If private equity players are allowed to bid and they are successful, the transaction will not be considered a win from the government’s point of view. Both Blackstone and Carlyle started out as private equity firms, typically buying controlling stakes in companies, often using debt, and then selling them for a profit. Several large PE firms have gone public and ventured into buyout transactions in sectors such as credit, and infrastructure. (Ares, by comparison, has always been a lender, but does private equity investing as well as real estate and wealth management.) Now called alternative asset managers, companies can make discounted-not-lost loans. . Price, said a buyout executive. “I’m surprised there wasn’t more interest [for SVB]said the executive.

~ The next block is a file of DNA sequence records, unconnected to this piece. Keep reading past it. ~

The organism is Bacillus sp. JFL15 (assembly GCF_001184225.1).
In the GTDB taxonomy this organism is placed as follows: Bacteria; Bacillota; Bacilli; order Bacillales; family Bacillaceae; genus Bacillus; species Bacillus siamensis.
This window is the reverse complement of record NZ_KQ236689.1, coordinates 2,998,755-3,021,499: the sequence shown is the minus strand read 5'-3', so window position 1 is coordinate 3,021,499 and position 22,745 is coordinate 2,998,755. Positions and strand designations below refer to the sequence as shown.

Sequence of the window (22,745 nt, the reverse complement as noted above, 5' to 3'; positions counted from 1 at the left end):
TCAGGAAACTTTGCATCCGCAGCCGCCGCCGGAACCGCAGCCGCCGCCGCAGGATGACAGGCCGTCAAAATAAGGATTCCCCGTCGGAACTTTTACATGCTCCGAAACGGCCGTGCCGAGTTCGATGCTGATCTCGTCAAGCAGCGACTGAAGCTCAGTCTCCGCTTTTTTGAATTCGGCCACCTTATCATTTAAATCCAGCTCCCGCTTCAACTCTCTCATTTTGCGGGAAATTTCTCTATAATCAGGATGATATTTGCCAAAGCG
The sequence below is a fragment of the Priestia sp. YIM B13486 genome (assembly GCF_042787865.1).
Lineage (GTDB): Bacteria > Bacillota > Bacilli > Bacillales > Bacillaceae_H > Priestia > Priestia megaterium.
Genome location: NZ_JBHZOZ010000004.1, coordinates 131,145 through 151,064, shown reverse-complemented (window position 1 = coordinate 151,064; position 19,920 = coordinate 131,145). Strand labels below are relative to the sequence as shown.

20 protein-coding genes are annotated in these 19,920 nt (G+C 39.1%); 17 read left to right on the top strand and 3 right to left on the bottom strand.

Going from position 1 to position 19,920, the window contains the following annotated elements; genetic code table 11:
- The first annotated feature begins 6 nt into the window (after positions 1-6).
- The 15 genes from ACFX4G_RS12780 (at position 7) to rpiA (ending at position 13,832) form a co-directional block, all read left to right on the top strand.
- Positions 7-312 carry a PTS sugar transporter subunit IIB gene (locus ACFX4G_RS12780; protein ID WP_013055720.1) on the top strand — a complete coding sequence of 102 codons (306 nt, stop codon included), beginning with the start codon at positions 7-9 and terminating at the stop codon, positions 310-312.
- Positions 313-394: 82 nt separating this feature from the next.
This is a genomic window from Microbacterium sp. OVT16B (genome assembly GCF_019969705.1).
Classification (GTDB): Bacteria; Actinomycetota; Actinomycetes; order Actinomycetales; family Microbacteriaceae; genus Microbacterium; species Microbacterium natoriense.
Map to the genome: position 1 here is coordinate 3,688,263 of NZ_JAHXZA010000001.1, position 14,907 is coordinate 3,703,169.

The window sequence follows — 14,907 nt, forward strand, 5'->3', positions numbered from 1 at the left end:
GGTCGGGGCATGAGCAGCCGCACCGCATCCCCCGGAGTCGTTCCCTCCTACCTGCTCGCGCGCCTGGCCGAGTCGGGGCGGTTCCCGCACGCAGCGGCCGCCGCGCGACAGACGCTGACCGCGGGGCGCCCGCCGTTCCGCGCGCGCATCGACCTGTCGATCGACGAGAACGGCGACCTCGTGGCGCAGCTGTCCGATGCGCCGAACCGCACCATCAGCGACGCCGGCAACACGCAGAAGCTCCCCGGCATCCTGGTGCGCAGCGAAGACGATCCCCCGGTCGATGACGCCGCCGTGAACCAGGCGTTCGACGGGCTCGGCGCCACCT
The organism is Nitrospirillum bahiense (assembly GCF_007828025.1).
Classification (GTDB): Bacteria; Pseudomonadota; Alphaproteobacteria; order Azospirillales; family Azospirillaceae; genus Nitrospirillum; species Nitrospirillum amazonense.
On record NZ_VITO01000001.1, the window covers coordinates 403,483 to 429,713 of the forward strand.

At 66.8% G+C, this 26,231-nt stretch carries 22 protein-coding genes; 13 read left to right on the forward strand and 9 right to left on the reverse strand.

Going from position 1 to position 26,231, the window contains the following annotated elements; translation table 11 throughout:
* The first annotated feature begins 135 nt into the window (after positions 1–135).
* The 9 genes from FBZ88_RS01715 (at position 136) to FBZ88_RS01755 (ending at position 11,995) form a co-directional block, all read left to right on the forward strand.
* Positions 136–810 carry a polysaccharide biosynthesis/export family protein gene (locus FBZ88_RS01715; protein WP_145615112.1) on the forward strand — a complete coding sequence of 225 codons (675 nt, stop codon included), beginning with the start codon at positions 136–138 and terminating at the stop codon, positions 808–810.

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The process marks a major reversal for Silicon Valley Bank, once one of the most powerful lenders to venture startups. Founded in October 1983, banks about half of Silicon Valley startups. As of December 31, its assets were $ 209 billion. More than half, or 56%, of its loans were to venture and private equity firms at the end of 2022, according to annual report, too pioneered the use of enterprise creditwhich are Loans to Investor Backed Startups, according to the company’s website. The executive said that caters to a strategically important market, which should make the bank significantly more valuable., “The fact that no one is stepping up worries me that there are [SVB] Debt problem,” said the executive.